Oracle Buys Sun: and as far as we know, there is no Oracle/Microsoft agreement. The Sun/Microsoft agreement will remain in place, the Sun group would get access to Microsoft technologies and patents, and Microsoft only gets access to Sun patents, not Oracle.

The Question Remains Did Microsoft accidentally let go of all of their .NET patents?

Language Envy

Microsoft envy does not end with the Mono folks which made their C# and VB knockoffs for Linux. Language envy is alive and kicking everywhere in the Linux world. Today we look at some open source technologies and languages that have copy-pasted some Microsoft covered patents and are putting everyone in danger.

Let us begin our journey into the patent infested waters with the Vala Language. Vala is a language inspired with C#, so inspired that they compare themselves directly with C#. They also compared themselves with Java, and when they do, the text reads like a C# vs Java document more than anything else.

The Mono flamewars did not prevent these geniuses from doing a carbon copy of a Microsoft technology. They figured that copying some features while making some slight changes to the syntax and distancing themselves from Microsoft would do the trick.

A quick look through the patent system reveals Vala is infringing happily left and right on Microsoft property. Let us see what our Google-fu renders:

6951022, March 2001 and Development system with methods for type-safe delegation of object events to event handlers of other objects from January 1996 describes the invention:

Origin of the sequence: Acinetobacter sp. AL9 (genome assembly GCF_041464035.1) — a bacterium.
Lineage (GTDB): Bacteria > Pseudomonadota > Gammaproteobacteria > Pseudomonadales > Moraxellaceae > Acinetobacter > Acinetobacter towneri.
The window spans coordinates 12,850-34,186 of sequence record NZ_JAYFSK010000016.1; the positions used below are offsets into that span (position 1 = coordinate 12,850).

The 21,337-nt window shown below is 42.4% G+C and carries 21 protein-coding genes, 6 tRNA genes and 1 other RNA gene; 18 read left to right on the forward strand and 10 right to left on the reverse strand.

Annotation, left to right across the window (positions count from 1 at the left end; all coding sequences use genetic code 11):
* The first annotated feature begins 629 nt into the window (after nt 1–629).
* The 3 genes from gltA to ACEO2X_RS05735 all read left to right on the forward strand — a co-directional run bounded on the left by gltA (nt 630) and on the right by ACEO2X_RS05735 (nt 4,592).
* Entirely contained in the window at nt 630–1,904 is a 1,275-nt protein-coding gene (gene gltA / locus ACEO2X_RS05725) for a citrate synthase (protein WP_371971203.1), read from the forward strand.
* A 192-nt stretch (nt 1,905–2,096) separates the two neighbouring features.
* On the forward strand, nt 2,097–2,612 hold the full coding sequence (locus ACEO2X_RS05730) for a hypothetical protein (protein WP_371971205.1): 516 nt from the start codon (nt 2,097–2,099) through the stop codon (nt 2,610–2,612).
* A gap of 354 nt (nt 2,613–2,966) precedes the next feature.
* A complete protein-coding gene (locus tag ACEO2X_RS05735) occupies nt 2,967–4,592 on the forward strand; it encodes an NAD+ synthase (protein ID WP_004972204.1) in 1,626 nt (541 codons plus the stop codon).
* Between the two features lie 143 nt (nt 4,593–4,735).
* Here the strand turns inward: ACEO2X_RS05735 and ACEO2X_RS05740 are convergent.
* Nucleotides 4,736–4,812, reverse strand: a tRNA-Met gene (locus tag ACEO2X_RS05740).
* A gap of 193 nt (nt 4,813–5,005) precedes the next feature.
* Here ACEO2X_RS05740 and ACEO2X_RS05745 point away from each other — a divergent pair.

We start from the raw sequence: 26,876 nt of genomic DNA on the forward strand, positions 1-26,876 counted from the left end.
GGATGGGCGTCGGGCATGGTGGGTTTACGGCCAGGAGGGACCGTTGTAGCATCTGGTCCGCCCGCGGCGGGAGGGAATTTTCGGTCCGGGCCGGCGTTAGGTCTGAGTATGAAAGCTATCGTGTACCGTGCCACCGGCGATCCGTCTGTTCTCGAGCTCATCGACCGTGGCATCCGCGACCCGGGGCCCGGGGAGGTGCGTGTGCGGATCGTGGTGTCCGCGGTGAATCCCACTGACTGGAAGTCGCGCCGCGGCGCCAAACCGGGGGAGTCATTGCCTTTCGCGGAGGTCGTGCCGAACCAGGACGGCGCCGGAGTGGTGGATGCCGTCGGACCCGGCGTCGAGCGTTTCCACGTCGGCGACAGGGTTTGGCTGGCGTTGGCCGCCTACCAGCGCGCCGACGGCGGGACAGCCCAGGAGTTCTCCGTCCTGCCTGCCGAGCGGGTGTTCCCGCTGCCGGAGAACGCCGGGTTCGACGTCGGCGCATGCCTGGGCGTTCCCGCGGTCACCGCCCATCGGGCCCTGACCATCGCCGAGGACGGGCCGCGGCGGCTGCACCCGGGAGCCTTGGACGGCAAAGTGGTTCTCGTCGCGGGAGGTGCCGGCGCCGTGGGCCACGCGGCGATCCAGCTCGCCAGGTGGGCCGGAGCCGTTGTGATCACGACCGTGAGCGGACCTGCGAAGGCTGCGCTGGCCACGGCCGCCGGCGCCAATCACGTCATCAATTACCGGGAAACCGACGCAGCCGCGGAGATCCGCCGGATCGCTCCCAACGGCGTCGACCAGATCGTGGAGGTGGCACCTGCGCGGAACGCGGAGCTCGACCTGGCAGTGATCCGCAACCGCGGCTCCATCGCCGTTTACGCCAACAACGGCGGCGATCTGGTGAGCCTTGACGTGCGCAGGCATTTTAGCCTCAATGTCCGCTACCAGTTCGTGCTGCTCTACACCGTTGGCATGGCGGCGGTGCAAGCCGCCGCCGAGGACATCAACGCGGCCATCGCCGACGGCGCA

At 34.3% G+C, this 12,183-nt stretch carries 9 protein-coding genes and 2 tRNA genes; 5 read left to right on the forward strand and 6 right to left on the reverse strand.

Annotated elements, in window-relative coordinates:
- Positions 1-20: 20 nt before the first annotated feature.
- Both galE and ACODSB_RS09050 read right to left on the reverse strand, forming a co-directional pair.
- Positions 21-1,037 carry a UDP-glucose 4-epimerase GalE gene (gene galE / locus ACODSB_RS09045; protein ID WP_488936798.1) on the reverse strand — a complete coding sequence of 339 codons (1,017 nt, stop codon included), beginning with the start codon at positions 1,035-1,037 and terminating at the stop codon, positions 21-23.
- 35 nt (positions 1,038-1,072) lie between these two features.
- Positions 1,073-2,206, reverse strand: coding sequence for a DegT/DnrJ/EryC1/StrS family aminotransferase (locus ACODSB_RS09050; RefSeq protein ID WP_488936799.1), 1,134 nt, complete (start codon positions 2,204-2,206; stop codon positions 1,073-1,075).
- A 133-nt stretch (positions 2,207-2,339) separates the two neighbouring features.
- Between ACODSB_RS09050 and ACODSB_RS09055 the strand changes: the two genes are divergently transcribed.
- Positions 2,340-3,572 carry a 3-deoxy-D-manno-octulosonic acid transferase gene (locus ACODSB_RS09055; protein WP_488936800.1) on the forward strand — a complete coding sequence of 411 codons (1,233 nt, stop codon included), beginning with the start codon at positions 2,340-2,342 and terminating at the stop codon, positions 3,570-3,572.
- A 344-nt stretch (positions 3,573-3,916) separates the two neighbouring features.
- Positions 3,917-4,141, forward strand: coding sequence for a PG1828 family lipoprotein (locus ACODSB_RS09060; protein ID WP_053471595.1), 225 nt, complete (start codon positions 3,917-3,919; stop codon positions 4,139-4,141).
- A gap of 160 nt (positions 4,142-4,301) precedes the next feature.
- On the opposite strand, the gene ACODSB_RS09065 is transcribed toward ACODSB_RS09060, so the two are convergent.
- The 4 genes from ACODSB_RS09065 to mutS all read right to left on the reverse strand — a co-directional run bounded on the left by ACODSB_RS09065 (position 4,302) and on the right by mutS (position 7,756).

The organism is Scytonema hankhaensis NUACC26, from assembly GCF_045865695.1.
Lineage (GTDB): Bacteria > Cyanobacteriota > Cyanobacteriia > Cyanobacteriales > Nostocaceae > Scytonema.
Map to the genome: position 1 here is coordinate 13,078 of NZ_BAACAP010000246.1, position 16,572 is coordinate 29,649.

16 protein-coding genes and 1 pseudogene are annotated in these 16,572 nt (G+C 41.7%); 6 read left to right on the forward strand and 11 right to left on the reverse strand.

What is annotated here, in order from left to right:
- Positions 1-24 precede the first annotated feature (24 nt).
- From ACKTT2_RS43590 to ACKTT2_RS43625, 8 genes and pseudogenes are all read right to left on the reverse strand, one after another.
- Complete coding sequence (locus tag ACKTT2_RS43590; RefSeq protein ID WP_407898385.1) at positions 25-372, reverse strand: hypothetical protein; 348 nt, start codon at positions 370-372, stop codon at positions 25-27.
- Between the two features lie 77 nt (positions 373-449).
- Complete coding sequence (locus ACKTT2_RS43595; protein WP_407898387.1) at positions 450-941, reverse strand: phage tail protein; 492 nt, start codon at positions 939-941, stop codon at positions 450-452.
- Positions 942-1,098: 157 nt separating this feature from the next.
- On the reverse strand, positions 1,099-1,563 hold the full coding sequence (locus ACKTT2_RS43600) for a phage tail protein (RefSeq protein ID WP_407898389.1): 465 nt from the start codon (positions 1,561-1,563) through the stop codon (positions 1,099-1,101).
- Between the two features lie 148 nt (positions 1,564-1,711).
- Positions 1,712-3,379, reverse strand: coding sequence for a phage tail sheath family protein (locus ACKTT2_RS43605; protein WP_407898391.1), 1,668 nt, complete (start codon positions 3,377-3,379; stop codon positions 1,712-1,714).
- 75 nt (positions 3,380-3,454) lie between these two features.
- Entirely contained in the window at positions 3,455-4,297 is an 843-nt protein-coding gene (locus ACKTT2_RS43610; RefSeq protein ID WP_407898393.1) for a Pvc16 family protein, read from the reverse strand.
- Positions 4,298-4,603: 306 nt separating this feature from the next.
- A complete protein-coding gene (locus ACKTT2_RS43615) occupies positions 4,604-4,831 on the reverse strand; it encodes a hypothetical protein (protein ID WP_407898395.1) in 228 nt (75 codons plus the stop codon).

A visual development system is described which provide "method pointers" allowing a developer/user to achieve delegation between objects programmatically as well as visually. Delegation "binds" an event source with an event handler. This binding is directly supported within the programming of the system.

The Vala Tutorial:

Delegates represent methods, allowing chunks of code to be passed around like objects.

The A development system providing a property-method-event programming (PME) model for developing context-free reusable software components patent expands on the delegate idea and describes events and properties, a useful feature in C#.

If you are wondering where you have seen these before, look no further than the Vala tutorial:

It is good object oriented programming practice to hide implementation details from the users of your classes (information hiding principle), so you can later change the internals without breaking the public API. One practice is to make fields private and provide accessor methods for getting and setting their values (getters and setters).

This syntax should be familiar to C# programmers. A property has a get and a set block for getting and setting its value. value is a keyword that represents the new value that should be assigned to the property.

Now you can access the property as if it was a public field. But behind the scenes the code in the get and set blocks is executed.

Due to Microsoft's patent promise, it seemed natural to dismiss any further investigation on patent infringements on anything derived from C# and .NET.

But bloggers quickly analyzed Microsoft's patent promise and they found a series of loopholes on it.

The promise covers a subset of Mono, but the patent promise is limited to _conforming_ implementations of the standards. This means that _some_ Mono parts are covered, but it _also_ means that the promise does not apply to any other technologies that might copy ideas selectively.

This means that neither Java, nor Vala get a free ride.

The weasel wording is:

Microsoft irrevocably promises not to assert any Microsoft Necessary Claims against you for making, using, selling, offering for sale, importing or distributing any implementation, to the extent it conforms to one of the Covered Specifications, and is compliant with all of the required parts of the mandatory provisions of that specification ("Covered Implementation"), subject to the following: